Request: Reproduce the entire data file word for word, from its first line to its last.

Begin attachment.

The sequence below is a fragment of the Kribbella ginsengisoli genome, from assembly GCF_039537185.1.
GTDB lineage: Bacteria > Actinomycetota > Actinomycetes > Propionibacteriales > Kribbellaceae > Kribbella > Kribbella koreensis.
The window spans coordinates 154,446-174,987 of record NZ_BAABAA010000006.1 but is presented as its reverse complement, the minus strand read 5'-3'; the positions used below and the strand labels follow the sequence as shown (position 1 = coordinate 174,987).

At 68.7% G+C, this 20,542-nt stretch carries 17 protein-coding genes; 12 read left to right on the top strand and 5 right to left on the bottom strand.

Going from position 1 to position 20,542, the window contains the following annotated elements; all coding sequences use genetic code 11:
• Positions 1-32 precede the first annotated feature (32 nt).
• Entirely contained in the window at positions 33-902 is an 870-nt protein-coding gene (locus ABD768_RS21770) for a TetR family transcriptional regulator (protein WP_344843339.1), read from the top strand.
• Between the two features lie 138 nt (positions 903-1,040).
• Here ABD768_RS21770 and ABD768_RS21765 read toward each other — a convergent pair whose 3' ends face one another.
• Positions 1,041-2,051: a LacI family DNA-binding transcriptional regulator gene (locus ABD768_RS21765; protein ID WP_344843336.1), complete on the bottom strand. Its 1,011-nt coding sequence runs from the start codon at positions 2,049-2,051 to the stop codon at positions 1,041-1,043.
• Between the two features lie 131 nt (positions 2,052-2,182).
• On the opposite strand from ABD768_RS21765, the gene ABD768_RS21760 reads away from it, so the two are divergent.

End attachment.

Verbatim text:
The sequence below is a fragment of the Kribbella ginsengisoli genome, from assembly GCF_039537185.1.
GTDB lineage: Bacteria > Actinomycetota > Actinomycetes > Propionibacteriales > Kribbellaceae > Kribbella > Kribbella koreensis.
The window spans coordinates 154,446-174,987 of record NZ_BAABAA010000006.1 but is presented as its reverse complement, the minus strand read 5'-3'; the positions used below and the strand labels follow the sequence as shown (position 1 = coordinate 174,987).

At 68.7% G+C, this 20,542-nt stretch carries 17 protein-coding genes; 12 read left to right on the top strand and 5 right to left on the bottom strand.

Going from position 1 to position 20,542, the window contains the following annotated elements; all coding sequences use genetic code 11:
• Positions 1-32 precede the first annotated feature (32 nt).
• Entirely contained in the window at positions 33-902 is an 870-nt protein-coding gene (locus ABD768_RS21770) for a TetR family transcriptional regulator (protein WP_344843339.1), read from the top strand.
• Between the two features lie 138 nt (positions 903-1,040).
• Here ABD768_RS21770 and ABD768_RS21765 read toward each other — a convergent pair whose 3' ends face one another.
• Positions 1,041-2,051: a LacI family DNA-binding transcriptional regulator gene (locus ABD768_RS21765; protein ID WP_344843336.1), complete on the bottom strand. Its 1,011-nt coding sequence runs from the start codon at positions 2,049-2,051 to the stop codon at positions 1,041-1,043.
• Between the two features lie 131 nt (positions 2,052-2,182).
• On the opposite strand from ABD768_RS21765, the gene ABD768_RS21760 reads away from it, so the two are divergent.